The wine critic and educator known as Champagne Jayne is due in court later this month after France’s Champagne trade body accused her of misleading the public.
Jayne Powell (left) during her appearance as a Champagne expert on UK ITV’s This Morning in 2013. Image credit: ITV
Rachel Jayne Powell is due to stand trial in Melbourne Federal Court, Australia, on 15 December, according to the court’s schedule. The case is expected to last up to four days.
The Comite Champagne has accused her of misleading and deceptive conduct by using the Champagne Jayne name, in particular because she also promotes and writes about other sparkling wines. Its first complaint was filed in December 2013.
It is a case that could have ramifications for other wine critics.
Under European Union rules that have been extended to Australia, Champagne can only be produced from certified vineyards and by specific methods in the eponymous region of northern France.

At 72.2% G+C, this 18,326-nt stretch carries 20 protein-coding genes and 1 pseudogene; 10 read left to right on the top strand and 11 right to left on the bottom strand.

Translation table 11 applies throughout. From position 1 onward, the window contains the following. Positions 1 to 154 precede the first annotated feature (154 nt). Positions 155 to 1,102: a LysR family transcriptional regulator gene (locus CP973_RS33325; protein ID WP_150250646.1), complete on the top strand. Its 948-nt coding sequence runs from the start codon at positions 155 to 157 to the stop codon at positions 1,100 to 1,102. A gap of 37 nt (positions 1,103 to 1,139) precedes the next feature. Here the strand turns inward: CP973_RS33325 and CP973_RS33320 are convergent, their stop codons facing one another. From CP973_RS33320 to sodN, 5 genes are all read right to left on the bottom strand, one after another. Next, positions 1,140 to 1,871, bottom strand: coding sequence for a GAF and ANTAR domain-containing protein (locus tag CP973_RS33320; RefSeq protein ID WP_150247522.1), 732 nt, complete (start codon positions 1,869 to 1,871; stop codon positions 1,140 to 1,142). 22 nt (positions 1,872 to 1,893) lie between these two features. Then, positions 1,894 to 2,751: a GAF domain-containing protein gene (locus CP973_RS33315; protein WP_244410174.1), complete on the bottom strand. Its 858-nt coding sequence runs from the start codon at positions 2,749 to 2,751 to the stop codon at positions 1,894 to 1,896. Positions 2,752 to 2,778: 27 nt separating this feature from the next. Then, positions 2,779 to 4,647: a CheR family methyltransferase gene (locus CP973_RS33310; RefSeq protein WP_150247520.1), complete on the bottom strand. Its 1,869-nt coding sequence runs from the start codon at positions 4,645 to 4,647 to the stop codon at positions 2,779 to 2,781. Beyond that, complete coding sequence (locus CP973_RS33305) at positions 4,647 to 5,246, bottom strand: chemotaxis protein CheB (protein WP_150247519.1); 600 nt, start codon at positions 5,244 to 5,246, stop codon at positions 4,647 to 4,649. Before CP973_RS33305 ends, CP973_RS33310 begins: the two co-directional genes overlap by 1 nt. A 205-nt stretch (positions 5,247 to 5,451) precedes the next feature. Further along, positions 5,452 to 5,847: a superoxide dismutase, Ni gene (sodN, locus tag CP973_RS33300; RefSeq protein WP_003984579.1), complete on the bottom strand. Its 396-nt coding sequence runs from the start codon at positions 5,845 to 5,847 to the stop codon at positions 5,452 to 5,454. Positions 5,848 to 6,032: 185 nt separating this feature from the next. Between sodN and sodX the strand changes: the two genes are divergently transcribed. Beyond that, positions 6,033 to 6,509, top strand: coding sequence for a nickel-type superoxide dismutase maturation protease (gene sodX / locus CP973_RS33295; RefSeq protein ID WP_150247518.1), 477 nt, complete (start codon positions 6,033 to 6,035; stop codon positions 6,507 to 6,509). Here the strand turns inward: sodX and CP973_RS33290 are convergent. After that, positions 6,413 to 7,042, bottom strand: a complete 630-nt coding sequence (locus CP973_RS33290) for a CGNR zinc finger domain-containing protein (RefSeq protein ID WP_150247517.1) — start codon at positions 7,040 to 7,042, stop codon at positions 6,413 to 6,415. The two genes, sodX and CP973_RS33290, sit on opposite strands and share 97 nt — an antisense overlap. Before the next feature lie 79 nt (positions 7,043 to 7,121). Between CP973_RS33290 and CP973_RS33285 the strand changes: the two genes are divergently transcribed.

In a court filing against Powell, the Comite Champagne’s lawyers said the critic’s promotion of non-Champagne wines ‘damages the reputation and goodwill that the name Champagne has for some members of the public’, according to a report the Herald Sun newspaper.
Powell has been using ‘Champagne Jayne’ as a professional name since 2003. Her book, Great, Grand and Famous Champagnes: Behind the Bubbles, won a 2011 Gourmand book award.
She has also been named a Dame Chevalier de L’Ordre des Coteaux de Champagne by the Champagne industry.
In July 2012, she trademarked Champagne Jayne in Australia under the category for entertainers, public speakers and authors.
The Comite Champagne objected to the trademark. It has since demanded that Powell delete herTwitter handle, which has 21,000 followers, and Facebook account, Decanter.com understands from a source familiar with the situation.
Powell declined to comment, on the advice of her legal team. The Comite Champagne also declined to comment on an ongoing case.
(Editing by Chris Mercer)
Written by Jim Budd